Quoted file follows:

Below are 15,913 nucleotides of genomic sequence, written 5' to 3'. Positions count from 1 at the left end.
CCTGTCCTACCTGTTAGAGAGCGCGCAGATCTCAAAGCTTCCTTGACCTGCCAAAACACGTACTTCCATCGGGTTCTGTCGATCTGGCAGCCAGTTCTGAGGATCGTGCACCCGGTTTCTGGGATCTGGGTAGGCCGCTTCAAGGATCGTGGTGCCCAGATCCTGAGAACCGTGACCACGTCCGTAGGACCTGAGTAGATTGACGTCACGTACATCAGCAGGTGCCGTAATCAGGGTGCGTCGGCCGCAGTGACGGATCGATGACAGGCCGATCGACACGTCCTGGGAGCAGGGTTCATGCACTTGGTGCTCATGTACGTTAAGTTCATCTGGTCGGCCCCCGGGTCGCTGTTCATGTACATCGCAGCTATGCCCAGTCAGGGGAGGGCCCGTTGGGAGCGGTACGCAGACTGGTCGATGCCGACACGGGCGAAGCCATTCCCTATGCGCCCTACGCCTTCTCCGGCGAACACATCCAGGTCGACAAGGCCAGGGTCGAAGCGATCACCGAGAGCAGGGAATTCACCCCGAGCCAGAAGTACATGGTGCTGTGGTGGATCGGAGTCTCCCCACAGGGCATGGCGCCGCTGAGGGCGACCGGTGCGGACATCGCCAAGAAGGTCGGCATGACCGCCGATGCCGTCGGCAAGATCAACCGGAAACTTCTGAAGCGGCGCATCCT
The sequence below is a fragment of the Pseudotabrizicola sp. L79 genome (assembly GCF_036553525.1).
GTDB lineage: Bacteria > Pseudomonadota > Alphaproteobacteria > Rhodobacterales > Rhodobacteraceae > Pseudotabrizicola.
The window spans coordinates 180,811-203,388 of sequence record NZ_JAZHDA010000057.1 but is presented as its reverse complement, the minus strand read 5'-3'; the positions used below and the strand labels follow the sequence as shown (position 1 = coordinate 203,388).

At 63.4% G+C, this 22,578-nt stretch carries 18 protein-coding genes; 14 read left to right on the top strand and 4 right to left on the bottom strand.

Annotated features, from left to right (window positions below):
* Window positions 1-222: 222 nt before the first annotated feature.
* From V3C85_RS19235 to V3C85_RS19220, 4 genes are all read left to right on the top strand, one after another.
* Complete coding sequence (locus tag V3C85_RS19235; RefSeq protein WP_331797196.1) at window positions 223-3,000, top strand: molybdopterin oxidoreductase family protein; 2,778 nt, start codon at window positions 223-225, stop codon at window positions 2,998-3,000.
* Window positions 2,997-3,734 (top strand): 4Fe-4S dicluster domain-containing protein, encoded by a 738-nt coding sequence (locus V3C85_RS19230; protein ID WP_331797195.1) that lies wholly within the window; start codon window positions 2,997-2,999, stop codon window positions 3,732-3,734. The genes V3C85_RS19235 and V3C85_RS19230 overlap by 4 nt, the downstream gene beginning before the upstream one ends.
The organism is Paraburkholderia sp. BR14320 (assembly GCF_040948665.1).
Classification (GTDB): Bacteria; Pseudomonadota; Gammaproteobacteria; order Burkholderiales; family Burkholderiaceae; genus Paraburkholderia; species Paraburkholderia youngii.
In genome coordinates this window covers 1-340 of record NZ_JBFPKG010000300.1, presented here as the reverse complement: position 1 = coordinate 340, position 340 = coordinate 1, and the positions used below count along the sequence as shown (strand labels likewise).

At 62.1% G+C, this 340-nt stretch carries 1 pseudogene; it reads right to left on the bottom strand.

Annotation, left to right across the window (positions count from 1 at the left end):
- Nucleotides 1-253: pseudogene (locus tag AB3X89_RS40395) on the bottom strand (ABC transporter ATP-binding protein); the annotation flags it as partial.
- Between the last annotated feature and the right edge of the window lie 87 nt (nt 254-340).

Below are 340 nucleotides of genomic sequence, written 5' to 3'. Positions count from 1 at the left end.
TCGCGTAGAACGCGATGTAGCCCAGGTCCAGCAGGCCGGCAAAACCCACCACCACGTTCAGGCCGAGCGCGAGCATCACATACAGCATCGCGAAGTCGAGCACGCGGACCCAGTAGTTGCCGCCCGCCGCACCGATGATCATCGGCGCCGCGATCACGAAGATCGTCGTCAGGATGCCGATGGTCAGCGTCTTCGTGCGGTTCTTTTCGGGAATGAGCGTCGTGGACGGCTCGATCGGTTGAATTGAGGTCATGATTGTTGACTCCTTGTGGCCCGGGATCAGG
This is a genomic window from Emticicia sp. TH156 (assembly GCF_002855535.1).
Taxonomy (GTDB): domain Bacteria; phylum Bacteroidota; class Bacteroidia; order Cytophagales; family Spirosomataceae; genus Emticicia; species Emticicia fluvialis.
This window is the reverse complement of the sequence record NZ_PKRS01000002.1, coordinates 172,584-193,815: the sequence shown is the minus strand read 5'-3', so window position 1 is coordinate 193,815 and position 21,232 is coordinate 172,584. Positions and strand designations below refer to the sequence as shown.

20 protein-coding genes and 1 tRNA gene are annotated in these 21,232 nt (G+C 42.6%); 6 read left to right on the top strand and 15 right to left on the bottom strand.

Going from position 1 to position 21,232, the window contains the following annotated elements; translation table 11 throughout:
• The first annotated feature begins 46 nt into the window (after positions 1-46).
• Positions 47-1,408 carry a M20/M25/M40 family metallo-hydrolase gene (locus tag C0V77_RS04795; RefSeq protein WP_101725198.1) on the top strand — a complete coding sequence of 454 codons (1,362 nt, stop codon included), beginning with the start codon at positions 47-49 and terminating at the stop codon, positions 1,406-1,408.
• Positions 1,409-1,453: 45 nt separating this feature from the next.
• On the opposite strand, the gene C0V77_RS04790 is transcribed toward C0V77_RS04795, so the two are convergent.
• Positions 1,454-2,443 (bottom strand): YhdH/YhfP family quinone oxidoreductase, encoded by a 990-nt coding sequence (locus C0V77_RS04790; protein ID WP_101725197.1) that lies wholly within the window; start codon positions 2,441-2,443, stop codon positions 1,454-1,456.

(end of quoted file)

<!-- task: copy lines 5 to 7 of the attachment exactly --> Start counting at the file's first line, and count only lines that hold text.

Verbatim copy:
The window spans coordinates 180,811-203,388 of sequence record NZ_JAZHDA010000057.1 but is presented as its reverse complement, the minus strand read 5'-3'; the positions used below and the strand labels follow the sequence as shown (position 1 = coordinate 203,388).

At 63.4% G+C, this 22,578-nt stretch carries 18 protein-coding genes; 14 read left to right on the top strand and 4 right to left on the bottom strand.

Annotated features, from left to right (window positions below):